Useful Bible Studies > Romans Commentary > chapter 13

Christians and taxes

Romans 13:6

We ask what money really is. It is not really wealth. Money cannot pay for the things that are truly good, even in this life. We cannot buy a good family or a happy life. In fact, when a country has political troubles, our money itself can lose its value.

Rather, money is a way that governments show their power over us. They pay us with money so that they control our power to buy and to sell (compare Revelation 13:16-17). For that reason, each government puts its own mark on the coins and notes that it provides for our use. That mark shows us to which country the money belongs.

Because the money belongs to our country, its government has the right to demand its payment (Mark 12:13-17). That is what taxes are. The government provided the money for our use, so it can demand its return. Christians should pay their debts (13:8); so they should also pay their taxes. They do not do it merely because they are afraid of punishment. They do it because they consider it the right thing to do (13:5).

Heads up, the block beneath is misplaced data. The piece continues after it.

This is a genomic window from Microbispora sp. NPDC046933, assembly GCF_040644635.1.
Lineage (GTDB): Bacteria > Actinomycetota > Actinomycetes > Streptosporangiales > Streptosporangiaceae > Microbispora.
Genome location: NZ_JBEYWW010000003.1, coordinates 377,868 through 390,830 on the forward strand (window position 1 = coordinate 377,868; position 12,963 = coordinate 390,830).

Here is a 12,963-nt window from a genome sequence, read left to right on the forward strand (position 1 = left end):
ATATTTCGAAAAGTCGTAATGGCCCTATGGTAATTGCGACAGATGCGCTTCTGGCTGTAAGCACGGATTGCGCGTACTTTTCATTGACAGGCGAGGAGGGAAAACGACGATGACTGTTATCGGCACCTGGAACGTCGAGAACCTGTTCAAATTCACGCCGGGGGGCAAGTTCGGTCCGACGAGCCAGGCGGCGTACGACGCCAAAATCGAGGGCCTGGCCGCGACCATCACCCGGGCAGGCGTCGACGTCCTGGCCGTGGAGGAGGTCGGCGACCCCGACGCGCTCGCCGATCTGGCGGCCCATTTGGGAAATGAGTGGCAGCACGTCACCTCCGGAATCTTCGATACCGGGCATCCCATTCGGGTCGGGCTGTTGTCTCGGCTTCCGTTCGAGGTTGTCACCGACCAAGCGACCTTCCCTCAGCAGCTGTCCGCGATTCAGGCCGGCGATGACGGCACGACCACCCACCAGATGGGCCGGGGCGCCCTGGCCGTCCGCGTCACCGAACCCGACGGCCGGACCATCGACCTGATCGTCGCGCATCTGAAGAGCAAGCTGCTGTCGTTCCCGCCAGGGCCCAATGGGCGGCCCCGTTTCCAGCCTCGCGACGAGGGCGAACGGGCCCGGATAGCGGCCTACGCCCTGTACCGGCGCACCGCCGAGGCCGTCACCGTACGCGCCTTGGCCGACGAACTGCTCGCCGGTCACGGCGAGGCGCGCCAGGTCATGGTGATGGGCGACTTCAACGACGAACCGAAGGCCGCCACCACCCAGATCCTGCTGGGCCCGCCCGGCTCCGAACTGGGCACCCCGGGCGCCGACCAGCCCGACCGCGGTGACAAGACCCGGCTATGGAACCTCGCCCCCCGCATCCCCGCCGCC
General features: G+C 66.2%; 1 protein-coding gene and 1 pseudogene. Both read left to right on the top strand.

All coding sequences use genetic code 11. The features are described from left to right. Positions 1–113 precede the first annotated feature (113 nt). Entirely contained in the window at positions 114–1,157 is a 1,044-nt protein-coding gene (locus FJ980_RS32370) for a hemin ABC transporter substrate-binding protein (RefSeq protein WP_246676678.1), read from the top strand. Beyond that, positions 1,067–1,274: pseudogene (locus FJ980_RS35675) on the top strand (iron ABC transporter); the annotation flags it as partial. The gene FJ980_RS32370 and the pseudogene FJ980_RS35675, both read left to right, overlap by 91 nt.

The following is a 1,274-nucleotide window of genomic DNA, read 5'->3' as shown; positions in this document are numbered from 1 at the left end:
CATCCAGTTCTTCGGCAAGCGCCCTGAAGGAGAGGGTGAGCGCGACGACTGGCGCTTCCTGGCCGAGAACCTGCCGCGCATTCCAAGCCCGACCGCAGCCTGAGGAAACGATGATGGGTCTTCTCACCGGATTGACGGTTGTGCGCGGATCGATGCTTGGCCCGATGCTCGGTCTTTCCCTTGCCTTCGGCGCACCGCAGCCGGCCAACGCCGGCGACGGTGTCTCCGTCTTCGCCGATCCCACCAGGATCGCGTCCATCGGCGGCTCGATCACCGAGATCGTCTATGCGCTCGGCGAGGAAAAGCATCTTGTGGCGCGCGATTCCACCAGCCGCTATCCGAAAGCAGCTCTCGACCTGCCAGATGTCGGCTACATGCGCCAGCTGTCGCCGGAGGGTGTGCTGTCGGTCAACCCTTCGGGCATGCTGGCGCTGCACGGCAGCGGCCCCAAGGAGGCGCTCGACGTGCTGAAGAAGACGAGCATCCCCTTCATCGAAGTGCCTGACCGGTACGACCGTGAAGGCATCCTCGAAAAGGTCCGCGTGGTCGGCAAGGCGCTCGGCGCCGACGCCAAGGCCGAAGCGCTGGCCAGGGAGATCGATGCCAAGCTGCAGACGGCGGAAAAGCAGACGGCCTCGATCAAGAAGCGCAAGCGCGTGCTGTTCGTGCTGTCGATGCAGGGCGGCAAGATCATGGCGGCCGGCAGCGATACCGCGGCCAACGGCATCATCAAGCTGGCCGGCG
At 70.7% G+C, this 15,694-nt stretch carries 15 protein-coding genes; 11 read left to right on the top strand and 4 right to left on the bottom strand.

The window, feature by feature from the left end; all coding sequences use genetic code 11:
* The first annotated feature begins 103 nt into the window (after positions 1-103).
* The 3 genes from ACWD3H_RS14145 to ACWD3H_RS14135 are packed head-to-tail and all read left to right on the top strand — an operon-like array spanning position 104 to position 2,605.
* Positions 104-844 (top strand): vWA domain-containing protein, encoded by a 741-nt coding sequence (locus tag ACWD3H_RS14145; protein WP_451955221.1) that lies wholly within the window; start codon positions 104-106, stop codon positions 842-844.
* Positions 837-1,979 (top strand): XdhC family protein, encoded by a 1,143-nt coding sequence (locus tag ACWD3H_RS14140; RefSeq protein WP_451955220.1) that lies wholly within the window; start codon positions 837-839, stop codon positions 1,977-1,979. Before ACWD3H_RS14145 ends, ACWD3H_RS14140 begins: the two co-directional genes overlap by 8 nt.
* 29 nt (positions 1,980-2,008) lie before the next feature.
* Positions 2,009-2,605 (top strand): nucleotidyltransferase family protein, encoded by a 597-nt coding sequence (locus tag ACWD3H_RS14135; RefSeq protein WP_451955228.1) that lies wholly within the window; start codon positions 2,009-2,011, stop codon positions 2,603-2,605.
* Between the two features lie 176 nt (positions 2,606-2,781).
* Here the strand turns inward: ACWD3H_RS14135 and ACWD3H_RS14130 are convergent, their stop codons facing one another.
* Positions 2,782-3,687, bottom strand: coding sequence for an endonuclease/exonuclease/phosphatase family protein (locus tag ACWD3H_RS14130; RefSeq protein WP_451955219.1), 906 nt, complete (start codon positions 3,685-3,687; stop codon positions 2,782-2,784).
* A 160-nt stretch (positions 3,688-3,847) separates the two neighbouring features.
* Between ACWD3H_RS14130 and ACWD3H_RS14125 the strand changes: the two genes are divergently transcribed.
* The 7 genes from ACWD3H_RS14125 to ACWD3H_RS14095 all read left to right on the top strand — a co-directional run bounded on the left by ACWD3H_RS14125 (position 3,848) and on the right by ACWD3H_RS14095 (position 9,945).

Paul makes a surprising statement about the work of people who collect taxes in Romans 13:6. We know how much other people often dislike them (compare Mark 2:13-17). However, in the collection of taxes, governments are using the authority that God has given them (13:1). Therefore, the people who collect taxes are carrying out a public service on Godís behalf. It impressed Paul how well they carry out this special work for God. They do not neglect their work; they constantly carry out the tasks that God has given them. From their attitudes, as from so many other things in this world (Proverbs 30:24-28), Christians can learn an important lesson.

Next part: The duties of Christians in this world (Romans 13:7)


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